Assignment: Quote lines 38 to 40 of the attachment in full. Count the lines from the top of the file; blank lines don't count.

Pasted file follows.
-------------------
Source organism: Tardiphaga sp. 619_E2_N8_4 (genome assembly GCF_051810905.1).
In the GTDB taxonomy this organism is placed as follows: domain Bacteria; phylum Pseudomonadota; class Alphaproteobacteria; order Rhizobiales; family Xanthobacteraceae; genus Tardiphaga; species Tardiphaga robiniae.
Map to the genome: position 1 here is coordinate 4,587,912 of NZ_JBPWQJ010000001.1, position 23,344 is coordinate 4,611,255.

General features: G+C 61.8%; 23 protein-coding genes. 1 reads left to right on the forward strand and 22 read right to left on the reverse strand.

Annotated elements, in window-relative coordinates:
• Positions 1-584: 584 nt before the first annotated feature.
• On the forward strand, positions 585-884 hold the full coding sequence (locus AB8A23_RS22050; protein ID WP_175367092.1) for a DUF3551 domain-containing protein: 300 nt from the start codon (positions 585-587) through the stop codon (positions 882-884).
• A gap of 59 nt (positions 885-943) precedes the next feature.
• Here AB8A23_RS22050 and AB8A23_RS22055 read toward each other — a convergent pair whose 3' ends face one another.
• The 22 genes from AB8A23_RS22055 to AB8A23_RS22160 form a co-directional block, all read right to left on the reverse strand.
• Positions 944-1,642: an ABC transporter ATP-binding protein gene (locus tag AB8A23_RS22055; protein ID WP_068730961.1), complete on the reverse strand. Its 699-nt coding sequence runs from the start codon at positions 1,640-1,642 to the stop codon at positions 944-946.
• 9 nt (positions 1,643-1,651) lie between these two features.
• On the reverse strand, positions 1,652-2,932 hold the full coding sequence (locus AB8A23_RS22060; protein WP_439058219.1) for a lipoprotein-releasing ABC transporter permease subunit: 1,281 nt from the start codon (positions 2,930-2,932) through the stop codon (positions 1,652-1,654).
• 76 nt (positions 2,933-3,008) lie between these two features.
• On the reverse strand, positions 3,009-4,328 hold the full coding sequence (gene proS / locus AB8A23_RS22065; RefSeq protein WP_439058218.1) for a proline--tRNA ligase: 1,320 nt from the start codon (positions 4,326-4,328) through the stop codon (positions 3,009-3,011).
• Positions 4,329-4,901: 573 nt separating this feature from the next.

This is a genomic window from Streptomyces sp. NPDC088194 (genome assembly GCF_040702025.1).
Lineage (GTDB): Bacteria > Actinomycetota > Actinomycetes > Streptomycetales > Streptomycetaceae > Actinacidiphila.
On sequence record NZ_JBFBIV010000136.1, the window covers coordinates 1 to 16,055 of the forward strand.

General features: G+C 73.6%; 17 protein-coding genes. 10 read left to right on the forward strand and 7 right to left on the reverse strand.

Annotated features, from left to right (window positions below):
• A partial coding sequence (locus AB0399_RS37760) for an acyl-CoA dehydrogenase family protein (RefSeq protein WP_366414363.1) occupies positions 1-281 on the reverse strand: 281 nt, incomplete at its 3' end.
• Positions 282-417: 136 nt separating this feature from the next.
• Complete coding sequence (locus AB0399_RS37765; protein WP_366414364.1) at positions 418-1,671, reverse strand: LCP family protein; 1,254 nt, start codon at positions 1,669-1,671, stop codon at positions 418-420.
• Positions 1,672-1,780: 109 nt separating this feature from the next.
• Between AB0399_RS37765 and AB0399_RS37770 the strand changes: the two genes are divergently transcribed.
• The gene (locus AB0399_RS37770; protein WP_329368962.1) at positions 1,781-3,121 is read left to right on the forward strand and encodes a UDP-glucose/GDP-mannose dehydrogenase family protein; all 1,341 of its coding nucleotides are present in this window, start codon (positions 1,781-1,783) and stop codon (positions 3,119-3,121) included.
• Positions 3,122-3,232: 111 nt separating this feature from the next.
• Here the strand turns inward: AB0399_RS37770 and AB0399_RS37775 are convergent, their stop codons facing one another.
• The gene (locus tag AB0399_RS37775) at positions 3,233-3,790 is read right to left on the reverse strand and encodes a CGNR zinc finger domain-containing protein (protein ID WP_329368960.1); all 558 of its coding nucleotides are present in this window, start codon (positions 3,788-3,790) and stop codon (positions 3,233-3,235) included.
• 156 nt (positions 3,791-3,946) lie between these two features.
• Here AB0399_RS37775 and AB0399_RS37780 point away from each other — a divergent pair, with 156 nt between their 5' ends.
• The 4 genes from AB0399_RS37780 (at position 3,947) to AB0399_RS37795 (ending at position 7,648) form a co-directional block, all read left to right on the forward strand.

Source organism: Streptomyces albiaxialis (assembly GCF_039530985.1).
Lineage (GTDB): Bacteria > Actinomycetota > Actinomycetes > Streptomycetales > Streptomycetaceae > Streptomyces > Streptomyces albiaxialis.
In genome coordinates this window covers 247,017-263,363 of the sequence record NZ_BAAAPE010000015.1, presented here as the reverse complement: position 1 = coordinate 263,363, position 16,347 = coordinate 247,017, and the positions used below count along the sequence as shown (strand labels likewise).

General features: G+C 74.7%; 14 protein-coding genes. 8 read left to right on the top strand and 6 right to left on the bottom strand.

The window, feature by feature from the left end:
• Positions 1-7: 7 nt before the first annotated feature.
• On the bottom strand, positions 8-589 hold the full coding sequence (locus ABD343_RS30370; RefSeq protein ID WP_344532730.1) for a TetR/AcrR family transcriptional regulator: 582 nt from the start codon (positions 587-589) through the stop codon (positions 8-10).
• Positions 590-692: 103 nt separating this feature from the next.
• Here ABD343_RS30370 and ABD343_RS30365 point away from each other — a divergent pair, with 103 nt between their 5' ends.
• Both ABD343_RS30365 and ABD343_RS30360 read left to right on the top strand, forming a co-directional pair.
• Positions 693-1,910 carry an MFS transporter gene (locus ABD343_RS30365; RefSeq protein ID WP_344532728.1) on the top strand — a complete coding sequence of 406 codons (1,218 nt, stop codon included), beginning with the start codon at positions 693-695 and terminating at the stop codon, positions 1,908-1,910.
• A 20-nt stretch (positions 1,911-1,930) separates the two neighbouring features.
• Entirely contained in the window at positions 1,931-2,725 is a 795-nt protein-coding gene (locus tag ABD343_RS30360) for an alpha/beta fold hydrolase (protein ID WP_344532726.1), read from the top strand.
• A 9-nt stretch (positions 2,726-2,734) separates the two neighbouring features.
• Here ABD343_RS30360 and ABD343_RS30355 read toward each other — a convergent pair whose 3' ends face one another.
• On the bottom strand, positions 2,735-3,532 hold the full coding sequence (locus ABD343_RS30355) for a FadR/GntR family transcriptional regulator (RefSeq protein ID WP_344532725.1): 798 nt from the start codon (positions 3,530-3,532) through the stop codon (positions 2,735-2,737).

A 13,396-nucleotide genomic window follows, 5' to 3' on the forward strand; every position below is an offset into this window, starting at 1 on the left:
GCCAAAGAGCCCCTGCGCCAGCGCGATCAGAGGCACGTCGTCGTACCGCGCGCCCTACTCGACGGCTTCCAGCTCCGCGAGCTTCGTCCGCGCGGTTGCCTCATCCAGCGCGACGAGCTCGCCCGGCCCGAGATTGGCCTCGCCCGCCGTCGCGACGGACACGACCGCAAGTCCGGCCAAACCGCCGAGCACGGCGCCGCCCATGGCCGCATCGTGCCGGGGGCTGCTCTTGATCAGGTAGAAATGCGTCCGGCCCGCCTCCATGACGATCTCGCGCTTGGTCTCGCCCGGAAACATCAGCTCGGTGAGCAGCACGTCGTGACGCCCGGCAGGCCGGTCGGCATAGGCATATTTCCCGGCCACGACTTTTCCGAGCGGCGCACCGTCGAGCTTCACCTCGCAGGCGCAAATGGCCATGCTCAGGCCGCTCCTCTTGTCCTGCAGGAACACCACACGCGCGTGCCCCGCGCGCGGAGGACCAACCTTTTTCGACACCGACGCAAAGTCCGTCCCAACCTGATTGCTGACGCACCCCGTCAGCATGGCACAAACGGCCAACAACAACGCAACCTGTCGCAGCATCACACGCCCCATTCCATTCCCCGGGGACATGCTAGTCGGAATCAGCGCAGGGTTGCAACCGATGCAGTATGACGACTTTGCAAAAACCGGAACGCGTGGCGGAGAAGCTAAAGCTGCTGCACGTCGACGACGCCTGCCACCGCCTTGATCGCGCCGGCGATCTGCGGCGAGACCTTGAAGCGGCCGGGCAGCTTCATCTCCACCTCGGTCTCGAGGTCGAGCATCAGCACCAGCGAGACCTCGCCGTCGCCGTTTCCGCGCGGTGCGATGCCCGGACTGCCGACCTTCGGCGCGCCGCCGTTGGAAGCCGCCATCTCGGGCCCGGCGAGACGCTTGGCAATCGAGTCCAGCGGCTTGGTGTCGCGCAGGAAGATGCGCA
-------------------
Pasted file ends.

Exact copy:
The window, feature by feature from the left end:
• Positions 1-7: 7 nt before the first annotated feature.
• On the bottom strand, positions 8-589 hold the full coding sequence (locus ABD343_RS30370; RefSeq protein ID WP_344532730.1) for a TetR/AcrR family transcriptional regulator: 582 nt from the start codon (positions 587-589) through the stop codon (positions 8-10).